Potential working capital crunch

For many businesses, significant investment in new stock will be required to support higher activity levels. The ability to self-fund may be compromised by increasing cash burn as revenues lag costs and JobKeeper and other repayment holidays end.


The “bullwhip” effect

Critical and regular assessment of demand patterns will be vital post COVID-19 to avoid over-stocking and unnecessarily locking up cash in working capital. A focus on S&OP, integrated forecasting and placing more frequent orders for smaller quantities will be key for businesses looking to avoid the “bullwhip” effect.


Debunking old rules of engagement

Pre COVID-19 supply chain management was largely predicated on volumes being consolidated to drive lower unit costs and minimal inventory holdings. Whilst this may have worked in a stable global economy, it has been found to bring increased risk. The challenge for management teams will be balancing the need to reduce risk to an acceptable level while also pursuing profit restoration.


Diversify to de-risk

Businesses with a high concentration of suppliers and customers were most at risk of COVID-19 disrupting their operations. Building resilience across the supply chain will require a quick evaluation of alternative sourcing options, reassessment of sales reach and distributor strategies, and identification of new customer opportunities, channel shifts and emerging markets.


Technology as a tool

With potentially more customers and suppliers to manage, businesses will need to harness technology to drive efficiency. From the shift to ecommerce, to automating processes to accelerate reaction times and accessing data to inform decisions around product mix, pricing and working capital terms, technology will provide a key competitive advantage moving forward.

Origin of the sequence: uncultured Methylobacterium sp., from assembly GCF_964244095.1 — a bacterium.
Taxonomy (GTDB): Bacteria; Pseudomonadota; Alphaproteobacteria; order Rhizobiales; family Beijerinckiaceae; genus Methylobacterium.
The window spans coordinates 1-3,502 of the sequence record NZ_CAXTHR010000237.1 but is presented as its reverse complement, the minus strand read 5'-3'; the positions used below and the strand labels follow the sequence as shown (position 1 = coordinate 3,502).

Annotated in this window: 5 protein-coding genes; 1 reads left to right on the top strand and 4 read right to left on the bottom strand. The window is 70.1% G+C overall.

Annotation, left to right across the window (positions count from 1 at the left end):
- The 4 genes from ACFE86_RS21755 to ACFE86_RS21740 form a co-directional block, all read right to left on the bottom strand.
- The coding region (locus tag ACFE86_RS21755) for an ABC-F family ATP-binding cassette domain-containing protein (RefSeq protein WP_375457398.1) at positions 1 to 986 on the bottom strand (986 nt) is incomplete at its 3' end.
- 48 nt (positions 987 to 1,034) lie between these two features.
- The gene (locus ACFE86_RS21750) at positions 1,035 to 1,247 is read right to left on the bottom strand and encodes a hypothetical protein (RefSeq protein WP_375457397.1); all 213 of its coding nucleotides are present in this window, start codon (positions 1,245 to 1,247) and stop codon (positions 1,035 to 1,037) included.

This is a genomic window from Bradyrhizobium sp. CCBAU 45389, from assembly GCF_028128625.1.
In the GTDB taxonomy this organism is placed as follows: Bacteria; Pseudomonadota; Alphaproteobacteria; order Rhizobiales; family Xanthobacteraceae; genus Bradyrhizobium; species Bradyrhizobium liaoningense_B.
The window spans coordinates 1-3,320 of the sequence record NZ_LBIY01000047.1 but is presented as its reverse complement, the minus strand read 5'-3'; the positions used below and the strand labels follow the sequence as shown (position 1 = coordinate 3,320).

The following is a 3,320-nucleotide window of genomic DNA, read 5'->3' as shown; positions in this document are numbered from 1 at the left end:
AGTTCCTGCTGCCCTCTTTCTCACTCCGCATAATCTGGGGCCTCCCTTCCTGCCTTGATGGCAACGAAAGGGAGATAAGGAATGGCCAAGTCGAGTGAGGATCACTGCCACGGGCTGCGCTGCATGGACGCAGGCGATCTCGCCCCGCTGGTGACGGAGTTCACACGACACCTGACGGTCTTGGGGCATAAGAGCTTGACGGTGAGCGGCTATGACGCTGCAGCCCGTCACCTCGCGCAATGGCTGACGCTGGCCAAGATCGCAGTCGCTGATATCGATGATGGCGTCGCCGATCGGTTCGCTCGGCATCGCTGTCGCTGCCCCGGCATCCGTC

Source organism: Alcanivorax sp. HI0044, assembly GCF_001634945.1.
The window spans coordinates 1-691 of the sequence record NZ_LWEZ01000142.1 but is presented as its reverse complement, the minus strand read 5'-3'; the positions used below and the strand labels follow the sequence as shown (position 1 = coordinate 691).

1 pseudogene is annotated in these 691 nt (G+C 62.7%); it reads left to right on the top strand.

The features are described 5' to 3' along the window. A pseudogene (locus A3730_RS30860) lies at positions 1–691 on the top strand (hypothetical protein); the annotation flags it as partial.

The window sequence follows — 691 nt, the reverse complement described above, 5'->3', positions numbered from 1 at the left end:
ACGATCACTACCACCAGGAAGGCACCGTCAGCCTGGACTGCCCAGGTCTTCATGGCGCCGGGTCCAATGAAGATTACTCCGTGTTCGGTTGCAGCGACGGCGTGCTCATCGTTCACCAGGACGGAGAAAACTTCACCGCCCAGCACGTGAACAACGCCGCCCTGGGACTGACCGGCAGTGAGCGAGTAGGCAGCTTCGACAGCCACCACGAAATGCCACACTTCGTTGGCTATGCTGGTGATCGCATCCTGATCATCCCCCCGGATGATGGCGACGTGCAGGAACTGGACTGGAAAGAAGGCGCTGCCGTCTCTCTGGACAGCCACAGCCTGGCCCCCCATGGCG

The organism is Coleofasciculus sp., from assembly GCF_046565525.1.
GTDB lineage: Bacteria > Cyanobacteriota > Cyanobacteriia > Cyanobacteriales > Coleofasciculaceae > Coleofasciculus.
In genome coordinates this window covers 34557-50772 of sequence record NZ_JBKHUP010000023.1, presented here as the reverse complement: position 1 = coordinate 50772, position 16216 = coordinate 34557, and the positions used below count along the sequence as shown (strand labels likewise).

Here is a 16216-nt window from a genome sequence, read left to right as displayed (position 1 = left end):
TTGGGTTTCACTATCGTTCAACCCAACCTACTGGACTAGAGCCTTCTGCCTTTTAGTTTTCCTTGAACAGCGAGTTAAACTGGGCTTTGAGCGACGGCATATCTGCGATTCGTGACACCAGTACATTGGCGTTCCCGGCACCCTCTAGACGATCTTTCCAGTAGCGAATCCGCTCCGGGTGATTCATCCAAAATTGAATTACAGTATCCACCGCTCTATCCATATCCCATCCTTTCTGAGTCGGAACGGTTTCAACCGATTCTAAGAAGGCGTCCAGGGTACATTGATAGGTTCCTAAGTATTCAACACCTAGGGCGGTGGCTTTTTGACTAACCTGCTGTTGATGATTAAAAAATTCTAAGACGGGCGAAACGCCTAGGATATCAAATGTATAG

Collaborations and partnerships

Building working capital resilience will require end-to-end management of the supply chain. Initially post COVID-19, this will help businesses determine if longer term support is required for “tier 2” suppliers. Over time it will allow management teams to better align demand, supply and capacity planning. Already there are signs of greater collaboration and businesses partnering to better leverage freight capacity and
other assets.


Opportunities for distressed M&A

There is an expectation that as Government stimulus and temporary measures to curb the level of insolvencies roll off, there will be an increase in distressed M&A activity. Those businesses that can manage their working capital to maximise free cash flow will be best placed to take advantage of the opportunities that arise.


The Payment Times Reporting Framework (PTRF)

The new PTRF legislation will require businesses with turnover >$100 million to report biannually on their payment terms and practices for their small business suppliers (turnover <$10 million). With the PTRF set to go “live” on 1 January 2021, businesses should seek to understand their reporting and compliance obligations, and to assess supplier terms, payment performance and the impact of the new legislation on working capital and cash flow.


Socially responsible business models

Consumers are continuing to push for greater transparency around social responsibility. The Ethical Fashion Report has graded 130 companies on the strength of their systems to mitigate against the risks of forced labour, child labour and exploitation in their supply chains. In Australia and New Zealand, the promotion of ethical business practices has seen over 300 businesses register as “B Corporations” (based on social and environmental standards). This number is expected to grow post COVID-19.


Knowing your counterparties

Businesses are taking the opportunity to reset processes and procedures across the working capital cycle, including implementing tighter pricing and purchasing controls and delegations of authority. This extends to managing counterparty risk through a systematic approach to due diligence, having a credit function independent from the finance team and including working capital governance as part of the internal audit program.